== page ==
How to value your business

How to value your business

How much is your business worth? This month we explore how to value your business.

The answer to how to value your business is not straightforward, the aim of this article is to help you to understand this process clearly. However, this article does not show all of the complexities of assessing a business’s worth.

The accurate way to value your business is not a % of turnover as this does not reflect the profitability or the individual nature of your business. More importantly it does not reflect the way potential buyers behave in assessing the value in your business. The only way to value a business with accuracy is using a multiplier of the adjusted net profit.

Example 1.

A company set up in 2020 selling discounted Apple products including iPads at a price unrivalled by other stores. Turnover in 2022 was £2,000,000 and the company made a profit of £50,000. Using the turnover method and using a widely used percentage of between 75% and 125% of turnover, gives us values between £1,500,000 and £2,500,000 for the company’s worth. This clearly over values the business as the actual net profit is low, any potential buyers are effectively buying turnover by discounting the product.

The best method to value any trading business is by using a multiplier of the adjusted net profit. For example, giving an alternative valuation of Net Profit £50,000 multiplier 5, value £250,000. Even with limited information available I think you would agree this is more reflective of the low margins of the business. There is an argument that once the business is established, they can start to increase margins, but that is in the future.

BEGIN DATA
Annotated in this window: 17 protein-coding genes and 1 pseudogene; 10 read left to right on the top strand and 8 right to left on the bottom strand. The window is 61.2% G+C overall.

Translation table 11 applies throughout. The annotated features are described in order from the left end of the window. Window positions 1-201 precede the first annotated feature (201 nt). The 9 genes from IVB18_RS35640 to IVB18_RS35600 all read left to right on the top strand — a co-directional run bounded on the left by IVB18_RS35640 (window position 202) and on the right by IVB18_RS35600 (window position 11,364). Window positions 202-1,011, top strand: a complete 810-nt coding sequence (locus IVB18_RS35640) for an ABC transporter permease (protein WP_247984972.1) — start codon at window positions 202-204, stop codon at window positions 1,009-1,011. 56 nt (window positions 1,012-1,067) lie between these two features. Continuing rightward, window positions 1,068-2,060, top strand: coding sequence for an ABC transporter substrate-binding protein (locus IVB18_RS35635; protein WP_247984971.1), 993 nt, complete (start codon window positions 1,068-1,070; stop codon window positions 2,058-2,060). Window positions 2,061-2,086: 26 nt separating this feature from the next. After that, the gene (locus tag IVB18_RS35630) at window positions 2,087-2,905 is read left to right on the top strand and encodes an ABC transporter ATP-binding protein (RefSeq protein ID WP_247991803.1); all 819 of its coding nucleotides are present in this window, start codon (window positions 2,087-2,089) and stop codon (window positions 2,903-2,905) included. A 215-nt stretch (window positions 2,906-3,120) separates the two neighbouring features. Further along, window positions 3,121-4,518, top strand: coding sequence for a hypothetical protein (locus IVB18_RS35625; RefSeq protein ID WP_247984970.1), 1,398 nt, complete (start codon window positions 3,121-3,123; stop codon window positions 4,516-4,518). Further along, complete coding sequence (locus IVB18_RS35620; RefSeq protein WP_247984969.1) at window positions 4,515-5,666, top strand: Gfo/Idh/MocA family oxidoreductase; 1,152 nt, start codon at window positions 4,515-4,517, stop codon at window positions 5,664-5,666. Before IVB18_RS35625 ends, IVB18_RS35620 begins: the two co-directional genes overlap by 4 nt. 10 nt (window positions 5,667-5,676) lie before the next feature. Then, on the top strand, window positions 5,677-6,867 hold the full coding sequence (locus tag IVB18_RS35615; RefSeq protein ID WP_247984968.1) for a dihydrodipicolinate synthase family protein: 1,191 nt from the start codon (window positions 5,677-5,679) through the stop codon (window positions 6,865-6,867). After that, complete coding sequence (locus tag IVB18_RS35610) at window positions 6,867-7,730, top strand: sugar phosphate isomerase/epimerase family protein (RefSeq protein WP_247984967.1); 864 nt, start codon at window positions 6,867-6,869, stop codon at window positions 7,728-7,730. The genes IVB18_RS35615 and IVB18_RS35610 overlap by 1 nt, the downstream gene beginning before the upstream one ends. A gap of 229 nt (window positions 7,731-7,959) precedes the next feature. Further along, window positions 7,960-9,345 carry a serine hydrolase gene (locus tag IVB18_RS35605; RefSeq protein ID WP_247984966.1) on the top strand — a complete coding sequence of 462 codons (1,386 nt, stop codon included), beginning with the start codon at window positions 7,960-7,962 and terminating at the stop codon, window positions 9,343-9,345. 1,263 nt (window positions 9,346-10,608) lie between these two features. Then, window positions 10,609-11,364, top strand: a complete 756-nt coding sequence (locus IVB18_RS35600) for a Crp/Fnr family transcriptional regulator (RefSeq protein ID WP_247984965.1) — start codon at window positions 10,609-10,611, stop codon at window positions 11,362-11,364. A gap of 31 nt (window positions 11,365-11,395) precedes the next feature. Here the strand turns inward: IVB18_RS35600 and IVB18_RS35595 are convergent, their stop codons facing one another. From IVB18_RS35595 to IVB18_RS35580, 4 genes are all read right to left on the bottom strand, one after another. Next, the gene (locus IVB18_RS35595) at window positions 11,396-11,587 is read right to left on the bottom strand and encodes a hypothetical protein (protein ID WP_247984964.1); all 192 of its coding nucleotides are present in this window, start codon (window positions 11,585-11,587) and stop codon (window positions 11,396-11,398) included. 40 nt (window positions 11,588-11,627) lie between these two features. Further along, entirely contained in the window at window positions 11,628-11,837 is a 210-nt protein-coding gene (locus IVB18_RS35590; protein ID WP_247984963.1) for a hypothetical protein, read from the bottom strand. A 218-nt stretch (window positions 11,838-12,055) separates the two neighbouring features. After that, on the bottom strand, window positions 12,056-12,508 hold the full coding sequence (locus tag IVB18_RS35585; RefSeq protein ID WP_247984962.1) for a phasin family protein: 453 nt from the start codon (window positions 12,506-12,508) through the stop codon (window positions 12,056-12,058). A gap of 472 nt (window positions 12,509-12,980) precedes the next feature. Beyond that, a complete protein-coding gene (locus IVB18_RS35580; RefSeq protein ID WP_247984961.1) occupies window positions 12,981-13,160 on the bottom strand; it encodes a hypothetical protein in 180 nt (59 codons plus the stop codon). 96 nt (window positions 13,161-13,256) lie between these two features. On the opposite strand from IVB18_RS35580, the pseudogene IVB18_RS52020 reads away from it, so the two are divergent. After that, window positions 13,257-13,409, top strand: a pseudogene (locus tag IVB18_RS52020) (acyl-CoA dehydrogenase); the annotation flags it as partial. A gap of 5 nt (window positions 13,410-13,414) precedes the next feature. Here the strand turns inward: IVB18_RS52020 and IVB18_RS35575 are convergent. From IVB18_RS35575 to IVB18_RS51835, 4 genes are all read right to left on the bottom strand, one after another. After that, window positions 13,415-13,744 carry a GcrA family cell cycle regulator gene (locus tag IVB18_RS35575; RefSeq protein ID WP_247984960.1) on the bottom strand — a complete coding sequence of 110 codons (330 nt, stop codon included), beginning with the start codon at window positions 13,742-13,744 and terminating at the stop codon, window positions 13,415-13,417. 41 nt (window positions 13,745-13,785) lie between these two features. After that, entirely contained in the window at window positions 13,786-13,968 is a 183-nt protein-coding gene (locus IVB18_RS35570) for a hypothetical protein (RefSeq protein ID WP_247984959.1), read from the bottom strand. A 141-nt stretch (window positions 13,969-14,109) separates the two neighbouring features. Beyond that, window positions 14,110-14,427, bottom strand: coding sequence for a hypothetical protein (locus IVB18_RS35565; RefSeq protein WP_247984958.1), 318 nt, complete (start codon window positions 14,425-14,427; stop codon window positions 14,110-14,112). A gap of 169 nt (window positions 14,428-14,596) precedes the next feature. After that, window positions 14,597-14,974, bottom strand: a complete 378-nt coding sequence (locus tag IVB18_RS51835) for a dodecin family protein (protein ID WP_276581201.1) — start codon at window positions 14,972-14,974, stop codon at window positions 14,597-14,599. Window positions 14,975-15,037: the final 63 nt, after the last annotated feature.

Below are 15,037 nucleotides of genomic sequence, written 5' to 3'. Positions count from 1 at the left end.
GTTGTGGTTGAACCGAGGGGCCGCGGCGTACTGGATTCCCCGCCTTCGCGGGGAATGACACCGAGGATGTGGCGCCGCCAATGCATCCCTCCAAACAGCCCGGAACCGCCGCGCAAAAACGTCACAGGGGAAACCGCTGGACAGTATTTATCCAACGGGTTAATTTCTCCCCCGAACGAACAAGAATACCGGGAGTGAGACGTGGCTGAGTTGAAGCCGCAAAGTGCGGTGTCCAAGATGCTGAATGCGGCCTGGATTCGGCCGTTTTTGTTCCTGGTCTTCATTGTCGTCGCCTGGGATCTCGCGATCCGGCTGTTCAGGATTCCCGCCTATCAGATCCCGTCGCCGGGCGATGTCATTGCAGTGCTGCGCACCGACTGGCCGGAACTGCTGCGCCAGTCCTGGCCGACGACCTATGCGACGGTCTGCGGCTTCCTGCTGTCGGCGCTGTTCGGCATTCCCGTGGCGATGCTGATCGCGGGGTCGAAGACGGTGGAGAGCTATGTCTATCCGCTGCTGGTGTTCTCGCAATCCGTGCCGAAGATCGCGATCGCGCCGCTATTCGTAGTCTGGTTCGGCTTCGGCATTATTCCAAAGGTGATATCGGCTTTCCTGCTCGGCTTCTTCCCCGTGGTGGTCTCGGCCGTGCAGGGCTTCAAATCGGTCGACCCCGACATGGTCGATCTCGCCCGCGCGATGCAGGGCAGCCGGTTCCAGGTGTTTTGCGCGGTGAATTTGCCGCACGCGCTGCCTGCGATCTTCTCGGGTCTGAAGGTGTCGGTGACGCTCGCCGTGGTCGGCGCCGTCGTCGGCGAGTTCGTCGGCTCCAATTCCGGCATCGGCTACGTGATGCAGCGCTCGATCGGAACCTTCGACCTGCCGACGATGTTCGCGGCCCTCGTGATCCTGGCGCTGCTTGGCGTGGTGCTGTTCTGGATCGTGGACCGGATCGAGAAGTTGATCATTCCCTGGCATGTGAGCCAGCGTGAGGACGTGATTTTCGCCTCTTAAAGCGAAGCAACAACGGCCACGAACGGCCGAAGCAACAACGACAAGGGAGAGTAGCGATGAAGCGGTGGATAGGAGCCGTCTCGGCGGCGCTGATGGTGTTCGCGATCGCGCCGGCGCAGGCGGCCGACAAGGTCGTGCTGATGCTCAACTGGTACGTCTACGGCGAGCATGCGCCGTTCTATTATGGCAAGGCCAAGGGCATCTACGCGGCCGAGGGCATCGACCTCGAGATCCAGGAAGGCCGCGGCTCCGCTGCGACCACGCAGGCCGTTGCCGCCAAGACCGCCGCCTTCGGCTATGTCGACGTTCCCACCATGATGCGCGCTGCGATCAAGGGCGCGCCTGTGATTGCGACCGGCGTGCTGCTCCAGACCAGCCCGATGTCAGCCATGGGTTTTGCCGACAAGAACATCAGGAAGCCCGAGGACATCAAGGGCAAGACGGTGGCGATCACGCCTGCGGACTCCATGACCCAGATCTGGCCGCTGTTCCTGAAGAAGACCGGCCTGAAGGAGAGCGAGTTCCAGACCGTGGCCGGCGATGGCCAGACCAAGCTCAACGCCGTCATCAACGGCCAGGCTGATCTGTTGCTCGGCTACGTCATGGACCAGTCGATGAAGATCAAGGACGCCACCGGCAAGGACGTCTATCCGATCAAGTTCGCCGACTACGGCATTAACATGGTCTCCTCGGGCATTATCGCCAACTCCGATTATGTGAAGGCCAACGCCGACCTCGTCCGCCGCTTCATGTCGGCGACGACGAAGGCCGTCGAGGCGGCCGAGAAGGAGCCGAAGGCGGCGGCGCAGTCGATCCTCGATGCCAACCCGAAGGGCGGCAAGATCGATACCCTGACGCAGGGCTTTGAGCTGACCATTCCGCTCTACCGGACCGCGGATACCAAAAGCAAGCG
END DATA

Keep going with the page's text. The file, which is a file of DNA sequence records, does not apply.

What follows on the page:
Example 2.

The same company used a slightly different business model and worked hard at maintaining high profit margins and a longer-term view on sales. This company’s turnover in 2022 was £1,200,000 but with a net profit of £200,000. Despite lower sales using the same multiplier on the net profit of £200,000 the value would be £1,000,000 reflecting the higher profitability of the business.

This is a very simplified example, real life is always more complicated, but it does illustrate that a valuation based on turnover is not accurate. The multiplier that is used on the adjusted net profit should reflect any potential future sales and the probability that they will become actual sales.

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